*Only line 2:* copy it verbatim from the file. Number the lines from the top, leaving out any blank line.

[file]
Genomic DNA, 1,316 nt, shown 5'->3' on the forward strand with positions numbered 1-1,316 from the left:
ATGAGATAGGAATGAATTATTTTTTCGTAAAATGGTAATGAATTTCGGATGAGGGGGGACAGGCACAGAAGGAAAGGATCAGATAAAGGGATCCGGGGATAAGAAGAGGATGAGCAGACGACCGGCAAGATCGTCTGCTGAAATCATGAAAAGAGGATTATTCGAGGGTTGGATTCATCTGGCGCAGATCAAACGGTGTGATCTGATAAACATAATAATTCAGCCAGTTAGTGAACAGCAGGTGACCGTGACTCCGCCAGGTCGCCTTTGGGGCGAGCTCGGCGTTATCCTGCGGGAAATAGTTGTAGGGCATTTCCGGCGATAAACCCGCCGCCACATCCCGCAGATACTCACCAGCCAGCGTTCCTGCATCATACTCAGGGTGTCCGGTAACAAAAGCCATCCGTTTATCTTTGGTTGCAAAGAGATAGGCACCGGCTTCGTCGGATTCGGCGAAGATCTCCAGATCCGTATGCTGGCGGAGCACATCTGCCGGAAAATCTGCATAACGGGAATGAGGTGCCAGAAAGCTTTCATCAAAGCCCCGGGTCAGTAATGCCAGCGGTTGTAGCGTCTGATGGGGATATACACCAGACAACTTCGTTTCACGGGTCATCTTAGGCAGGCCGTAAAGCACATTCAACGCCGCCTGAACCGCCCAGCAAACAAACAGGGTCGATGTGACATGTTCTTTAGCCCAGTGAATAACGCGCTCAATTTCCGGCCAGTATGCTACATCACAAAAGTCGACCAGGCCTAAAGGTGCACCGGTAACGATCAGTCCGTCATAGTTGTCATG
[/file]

ATGAGATAGGAATGAATTATTTTTTCGTAAAATGGTAATGAATTTCGGATGAGGGGGGACAGGCACAGAAGGAAAGGATCAGATAAAGGGATCCGGGGATAAGAAGAGGATGAGCAGACGACCGGCAAGATCGTCTGCTGAAATCATGAAAAGAGGATTATTCGAGGGTTGGATTCATCTGGCGCAGATCAAACGGTGTGATCTGATAAACATAATAATTCAGCCAGTTAGTGAACAGCAGGTGACCGTGACTCCGCCAGGTCGCCTTTGGGGCGAGCTCGGCGTTATCCTGCGGGAAATAGTTGTAGGGCATTTCCGGCGATAAACCCGCCGCCACATCCCGCAGATACTCACCAGCCAGCGTTCCTGCATCATACTCAGGGTGTCCGGTAACAAAAGCCATCCGTTTATCTTTGGTTGCAAAGAGATAGGCACCGGCTTCGTCGGATTCGGCGAAGATCTCCAGATCCGTATGCTGGCGGAGCACATCTGCCGGAAAATCTGCATAACGGGAATGAGGTGCCAGAAAGCTTTCATCAAAGCCCCGGGTCAGTAATGCCAGCGGTTGTAGCGTCTGATGGGGATATACACCAGACAACTTCGTTTCACGGGTCATCTTAGGCAGGCCGTAAAGCACATTCAACGCCGCCTGAACCGCCCAGCAAACAAACAGGGTCGATGTGACATGTTCTTTAGCCCAGTGAATAACGCGCTCAATTTCCGGCCAGTATGCTACATCACAAAAGTCGACCAGGCCTAAAGGTGCACCGGTAACGATCAGTCCGTCATAGTTGTCATG